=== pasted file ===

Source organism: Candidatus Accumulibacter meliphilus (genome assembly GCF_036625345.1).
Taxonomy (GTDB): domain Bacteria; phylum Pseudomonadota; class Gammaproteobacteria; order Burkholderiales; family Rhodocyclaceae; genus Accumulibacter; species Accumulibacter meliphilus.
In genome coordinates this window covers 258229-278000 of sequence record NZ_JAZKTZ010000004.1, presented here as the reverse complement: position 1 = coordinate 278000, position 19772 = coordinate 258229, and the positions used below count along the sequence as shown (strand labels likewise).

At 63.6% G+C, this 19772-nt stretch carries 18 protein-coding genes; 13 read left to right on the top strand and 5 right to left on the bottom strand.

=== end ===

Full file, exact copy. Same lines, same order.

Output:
Source organism: Candidatus Accumulibacter meliphilus (genome assembly GCF_036625345.1).
Taxonomy (GTDB): domain Bacteria; phylum Pseudomonadota; class Gammaproteobacteria; order Burkholderiales; family Rhodocyclaceae; genus Accumulibacter; species Accumulibacter meliphilus.
In genome coordinates this window covers 258229-278000 of sequence record NZ_JAZKTZ010000004.1, presented here as the reverse complement: position 1 = coordinate 278000, position 19772 = coordinate 258229, and the positions used below count along the sequence as shown (strand labels likewise).

At 63.6% G+C, this 19772-nt stretch carries 18 protein-coding genes; 13 read left to right on the top strand and 5 right to left on the bottom strand.